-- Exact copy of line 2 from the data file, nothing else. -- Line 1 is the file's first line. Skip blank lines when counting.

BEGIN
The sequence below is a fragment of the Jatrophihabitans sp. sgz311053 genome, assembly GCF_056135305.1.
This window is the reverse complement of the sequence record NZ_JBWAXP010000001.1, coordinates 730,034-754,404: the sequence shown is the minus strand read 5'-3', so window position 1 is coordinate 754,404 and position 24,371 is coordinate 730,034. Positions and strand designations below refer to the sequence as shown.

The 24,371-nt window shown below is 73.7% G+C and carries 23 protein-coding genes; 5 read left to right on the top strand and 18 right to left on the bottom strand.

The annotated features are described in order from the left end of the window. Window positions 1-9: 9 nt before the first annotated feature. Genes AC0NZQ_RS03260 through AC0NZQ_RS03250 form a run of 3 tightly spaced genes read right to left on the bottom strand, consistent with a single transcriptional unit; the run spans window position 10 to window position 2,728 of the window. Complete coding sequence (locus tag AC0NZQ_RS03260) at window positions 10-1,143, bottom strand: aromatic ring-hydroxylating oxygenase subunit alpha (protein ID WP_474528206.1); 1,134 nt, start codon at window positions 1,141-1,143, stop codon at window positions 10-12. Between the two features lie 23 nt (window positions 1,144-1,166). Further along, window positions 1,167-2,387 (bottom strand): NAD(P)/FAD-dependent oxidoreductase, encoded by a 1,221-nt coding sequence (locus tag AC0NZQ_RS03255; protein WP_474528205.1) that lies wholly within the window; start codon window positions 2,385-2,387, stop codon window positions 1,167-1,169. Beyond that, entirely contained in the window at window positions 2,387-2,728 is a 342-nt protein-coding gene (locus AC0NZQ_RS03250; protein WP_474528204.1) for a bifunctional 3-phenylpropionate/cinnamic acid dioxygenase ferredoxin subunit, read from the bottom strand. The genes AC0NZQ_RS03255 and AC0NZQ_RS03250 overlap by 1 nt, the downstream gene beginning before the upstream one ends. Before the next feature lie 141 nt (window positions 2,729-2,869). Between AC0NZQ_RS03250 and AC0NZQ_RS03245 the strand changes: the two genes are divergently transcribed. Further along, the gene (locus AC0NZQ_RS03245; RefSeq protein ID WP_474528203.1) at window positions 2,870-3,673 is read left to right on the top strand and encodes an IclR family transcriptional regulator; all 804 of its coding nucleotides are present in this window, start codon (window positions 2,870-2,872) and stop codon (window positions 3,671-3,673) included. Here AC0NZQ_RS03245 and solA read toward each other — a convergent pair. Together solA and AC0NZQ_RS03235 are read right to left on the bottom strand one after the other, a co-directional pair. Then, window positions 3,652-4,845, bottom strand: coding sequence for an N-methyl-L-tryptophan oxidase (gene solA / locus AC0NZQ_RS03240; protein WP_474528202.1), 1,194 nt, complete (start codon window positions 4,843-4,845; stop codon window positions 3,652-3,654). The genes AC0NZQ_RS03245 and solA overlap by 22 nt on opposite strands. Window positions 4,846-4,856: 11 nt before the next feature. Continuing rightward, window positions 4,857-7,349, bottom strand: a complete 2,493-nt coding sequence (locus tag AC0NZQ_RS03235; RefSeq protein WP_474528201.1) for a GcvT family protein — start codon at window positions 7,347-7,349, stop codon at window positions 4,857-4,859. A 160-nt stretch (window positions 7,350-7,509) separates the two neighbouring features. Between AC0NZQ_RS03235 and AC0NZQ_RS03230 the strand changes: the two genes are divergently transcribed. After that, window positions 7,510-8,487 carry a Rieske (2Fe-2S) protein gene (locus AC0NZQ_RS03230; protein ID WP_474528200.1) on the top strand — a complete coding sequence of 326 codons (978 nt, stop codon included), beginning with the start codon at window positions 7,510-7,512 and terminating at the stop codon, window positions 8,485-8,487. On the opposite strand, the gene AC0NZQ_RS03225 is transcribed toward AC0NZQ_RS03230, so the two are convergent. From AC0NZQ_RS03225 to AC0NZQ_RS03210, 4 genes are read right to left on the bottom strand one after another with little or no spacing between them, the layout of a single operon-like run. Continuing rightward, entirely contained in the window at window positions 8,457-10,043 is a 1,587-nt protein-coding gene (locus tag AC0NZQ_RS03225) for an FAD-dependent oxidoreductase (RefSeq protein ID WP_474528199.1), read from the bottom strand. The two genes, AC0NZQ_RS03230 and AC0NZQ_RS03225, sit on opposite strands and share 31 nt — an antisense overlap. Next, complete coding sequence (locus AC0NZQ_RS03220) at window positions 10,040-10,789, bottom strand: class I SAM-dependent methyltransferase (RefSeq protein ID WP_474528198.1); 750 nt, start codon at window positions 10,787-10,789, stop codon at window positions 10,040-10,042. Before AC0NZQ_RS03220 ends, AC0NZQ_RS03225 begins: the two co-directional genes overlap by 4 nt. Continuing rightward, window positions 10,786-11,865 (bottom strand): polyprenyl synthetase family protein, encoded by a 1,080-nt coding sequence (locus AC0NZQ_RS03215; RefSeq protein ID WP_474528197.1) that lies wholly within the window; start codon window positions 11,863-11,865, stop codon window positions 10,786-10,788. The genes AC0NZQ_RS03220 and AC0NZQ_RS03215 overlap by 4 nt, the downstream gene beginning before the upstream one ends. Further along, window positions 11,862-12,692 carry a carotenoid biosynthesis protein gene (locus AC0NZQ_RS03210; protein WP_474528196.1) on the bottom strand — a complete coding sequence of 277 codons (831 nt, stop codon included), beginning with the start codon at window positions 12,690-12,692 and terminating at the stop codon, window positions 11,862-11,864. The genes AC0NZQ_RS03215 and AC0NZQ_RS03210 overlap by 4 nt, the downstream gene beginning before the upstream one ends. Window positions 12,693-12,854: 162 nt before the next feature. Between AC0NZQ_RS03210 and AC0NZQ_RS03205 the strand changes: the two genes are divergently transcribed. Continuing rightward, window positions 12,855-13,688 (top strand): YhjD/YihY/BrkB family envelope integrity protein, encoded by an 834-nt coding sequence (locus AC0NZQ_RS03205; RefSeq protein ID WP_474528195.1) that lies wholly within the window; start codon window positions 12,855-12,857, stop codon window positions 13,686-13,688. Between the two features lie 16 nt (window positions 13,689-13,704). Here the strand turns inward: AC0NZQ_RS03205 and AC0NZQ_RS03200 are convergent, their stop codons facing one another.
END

This window is the reverse complement of the sequence record NZ_JBWAXP010000001.1, coordinates 730,034-754,404: the sequence shown is the minus strand read 5'-3', so window position 1 is coordinate 754,404 and position 24,371 is coordinate 730,034. Positions and strand designations below refer to the sequence as shown.